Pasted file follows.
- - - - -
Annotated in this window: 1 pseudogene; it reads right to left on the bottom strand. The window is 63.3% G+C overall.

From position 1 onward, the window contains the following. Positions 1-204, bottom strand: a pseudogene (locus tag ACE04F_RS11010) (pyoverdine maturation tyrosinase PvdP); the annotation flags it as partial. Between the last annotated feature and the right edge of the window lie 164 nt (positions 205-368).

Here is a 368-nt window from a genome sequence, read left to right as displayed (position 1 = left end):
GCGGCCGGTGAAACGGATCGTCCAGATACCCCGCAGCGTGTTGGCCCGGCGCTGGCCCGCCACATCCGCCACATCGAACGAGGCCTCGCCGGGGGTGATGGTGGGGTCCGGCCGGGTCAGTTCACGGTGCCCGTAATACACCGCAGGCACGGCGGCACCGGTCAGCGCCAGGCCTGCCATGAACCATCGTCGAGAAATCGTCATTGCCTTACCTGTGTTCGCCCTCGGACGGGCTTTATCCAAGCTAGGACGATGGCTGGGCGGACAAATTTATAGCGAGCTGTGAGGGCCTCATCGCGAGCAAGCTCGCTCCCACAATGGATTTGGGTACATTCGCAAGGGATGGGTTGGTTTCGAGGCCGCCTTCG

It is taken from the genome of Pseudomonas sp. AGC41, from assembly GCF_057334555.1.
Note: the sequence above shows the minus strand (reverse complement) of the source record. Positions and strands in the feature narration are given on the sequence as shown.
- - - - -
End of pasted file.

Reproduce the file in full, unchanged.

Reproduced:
Annotated in this window: 1 pseudogene; it reads right to left on the bottom strand. The window is 63.3% G+C overall.

From position 1 onward, the window contains the following. Positions 1-204, bottom strand: a pseudogene (locus tag ACE04F_RS11010) (pyoverdine maturation tyrosinase PvdP); the annotation flags it as partial. Between the last annotated feature and the right edge of the window lie 164 nt (positions 205-368).

Here is a 368-nt window from a genome sequence, read left to right as displayed (position 1 = left end):
GCGGCCGGTGAAACGGATCGTCCAGATACCCCGCAGCGTGTTGGCCCGGCGCTGGCCCGCCACATCCGCCACATCGAACGAGGCCTCGCCGGGGGTGATGGTGGGGTCCGGCCGGGTCAGTTCACGGTGCCCGTAATACACCGCAGGCACGGCGGCACCGGTCAGCGCCAGGCCTGCCATGAACCATCGTCGAGAAATCGTCATTGCCTTACCTGTGTTCGCCCTCGGACGGGCTTTATCCAAGCTAGGACGATGGCTGGGCGGACAAATTTATAGCGAGCTGTGAGGGCCTCATCGCGAGCAAGCTCGCTCCCACAATGGATTTGGGTACATTCGCAAGGGATGGGTTGGTTTCGAGGCCGCCTTCG

It is taken from the genome of Pseudomonas sp. AGC41, from assembly GCF_057334555.1.
Note: the sequence above shows the minus strand (reverse complement) of the source record. Positions and strands in the feature narration are given on the sequence as shown.